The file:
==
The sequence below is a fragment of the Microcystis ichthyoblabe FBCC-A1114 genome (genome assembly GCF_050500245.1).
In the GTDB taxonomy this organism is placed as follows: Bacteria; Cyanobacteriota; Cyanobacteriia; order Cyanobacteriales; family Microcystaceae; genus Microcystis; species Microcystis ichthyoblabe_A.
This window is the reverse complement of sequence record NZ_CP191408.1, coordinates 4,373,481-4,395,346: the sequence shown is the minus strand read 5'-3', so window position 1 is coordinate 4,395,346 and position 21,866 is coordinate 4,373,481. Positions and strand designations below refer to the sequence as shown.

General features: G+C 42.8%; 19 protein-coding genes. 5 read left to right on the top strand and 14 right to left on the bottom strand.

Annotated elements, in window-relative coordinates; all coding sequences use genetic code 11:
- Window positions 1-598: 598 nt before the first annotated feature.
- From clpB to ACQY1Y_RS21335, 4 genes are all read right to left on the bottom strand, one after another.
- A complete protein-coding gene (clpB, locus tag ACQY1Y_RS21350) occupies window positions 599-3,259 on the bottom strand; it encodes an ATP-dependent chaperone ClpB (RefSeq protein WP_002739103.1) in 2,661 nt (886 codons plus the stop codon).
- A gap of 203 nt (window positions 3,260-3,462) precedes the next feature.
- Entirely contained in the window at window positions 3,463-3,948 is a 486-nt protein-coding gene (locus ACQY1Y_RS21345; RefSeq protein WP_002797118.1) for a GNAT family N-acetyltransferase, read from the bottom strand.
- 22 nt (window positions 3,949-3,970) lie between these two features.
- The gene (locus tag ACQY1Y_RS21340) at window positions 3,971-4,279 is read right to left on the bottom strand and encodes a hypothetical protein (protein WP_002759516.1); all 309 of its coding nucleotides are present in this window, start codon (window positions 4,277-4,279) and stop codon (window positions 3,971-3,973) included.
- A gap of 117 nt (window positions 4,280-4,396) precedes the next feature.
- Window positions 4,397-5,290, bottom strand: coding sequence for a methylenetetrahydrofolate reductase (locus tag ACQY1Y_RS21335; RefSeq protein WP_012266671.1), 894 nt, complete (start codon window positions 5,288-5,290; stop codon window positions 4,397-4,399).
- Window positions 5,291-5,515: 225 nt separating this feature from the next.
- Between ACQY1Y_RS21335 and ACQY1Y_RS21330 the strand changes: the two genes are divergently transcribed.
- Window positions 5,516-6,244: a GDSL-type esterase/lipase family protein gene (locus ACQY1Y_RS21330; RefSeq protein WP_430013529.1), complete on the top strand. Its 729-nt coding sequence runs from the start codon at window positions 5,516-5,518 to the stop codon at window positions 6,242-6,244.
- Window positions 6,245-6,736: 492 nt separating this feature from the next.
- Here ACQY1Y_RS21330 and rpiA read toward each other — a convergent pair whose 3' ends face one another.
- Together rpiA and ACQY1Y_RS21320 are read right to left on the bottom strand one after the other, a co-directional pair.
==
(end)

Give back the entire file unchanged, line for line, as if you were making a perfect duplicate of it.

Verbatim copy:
The sequence below is a fragment of the Microcystis ichthyoblabe FBCC-A1114 genome (genome assembly GCF_050500245.1).
In the GTDB taxonomy this organism is placed as follows: Bacteria; Cyanobacteriota; Cyanobacteriia; order Cyanobacteriales; family Microcystaceae; genus Microcystis; species Microcystis ichthyoblabe_A.
This window is the reverse complement of sequence record NZ_CP191408.1, coordinates 4,373,481-4,395,346: the sequence shown is the minus strand read 5'-3', so window position 1 is coordinate 4,395,346 and position 21,866 is coordinate 4,373,481. Positions and strand designations below refer to the sequence as shown.

General features: G+C 42.8%; 19 protein-coding genes. 5 read left to right on the top strand and 14 right to left on the bottom strand.

Annotated elements, in window-relative coordinates; all coding sequences use genetic code 11:
- Window positions 1-598: 598 nt before the first annotated feature.
- From clpB to ACQY1Y_RS21335, 4 genes are all read right to left on the bottom strand, one after another.
- A complete protein-coding gene (clpB, locus tag ACQY1Y_RS21350) occupies window positions 599-3,259 on the bottom strand; it encodes an ATP-dependent chaperone ClpB (RefSeq protein WP_002739103.1) in 2,661 nt (886 codons plus the stop codon).
- A gap of 203 nt (window positions 3,260-3,462) precedes the next feature.
- Entirely contained in the window at window positions 3,463-3,948 is a 486-nt protein-coding gene (locus ACQY1Y_RS21345; RefSeq protein WP_002797118.1) for a GNAT family N-acetyltransferase, read from the bottom strand.
- 22 nt (window positions 3,949-3,970) lie between these two features.
- The gene (locus tag ACQY1Y_RS21340) at window positions 3,971-4,279 is read right to left on the bottom strand and encodes a hypothetical protein (protein WP_002759516.1); all 309 of its coding nucleotides are present in this window, start codon (window positions 4,277-4,279) and stop codon (window positions 3,971-3,973) included.
- A gap of 117 nt (window positions 4,280-4,396) precedes the next feature.
- Window positions 4,397-5,290, bottom strand: coding sequence for a methylenetetrahydrofolate reductase (locus tag ACQY1Y_RS21335; RefSeq protein WP_012266671.1), 894 nt, complete (start codon window positions 5,288-5,290; stop codon window positions 4,397-4,399).
- Window positions 5,291-5,515: 225 nt separating this feature from the next.
- Between ACQY1Y_RS21335 and ACQY1Y_RS21330 the strand changes: the two genes are divergently transcribed.
- Window positions 5,516-6,244: a GDSL-type esterase/lipase family protein gene (locus ACQY1Y_RS21330; RefSeq protein WP_430013529.1), complete on the top strand. Its 729-nt coding sequence runs from the start codon at window positions 5,516-5,518 to the stop codon at window positions 6,242-6,244.
- Window positions 6,245-6,736: 492 nt separating this feature from the next.
- Here ACQY1Y_RS21330 and rpiA read toward each other — a convergent pair whose 3' ends face one another.
- Together rpiA and ACQY1Y_RS21320 are read right to left on the bottom strand one after the other, a co-directional pair.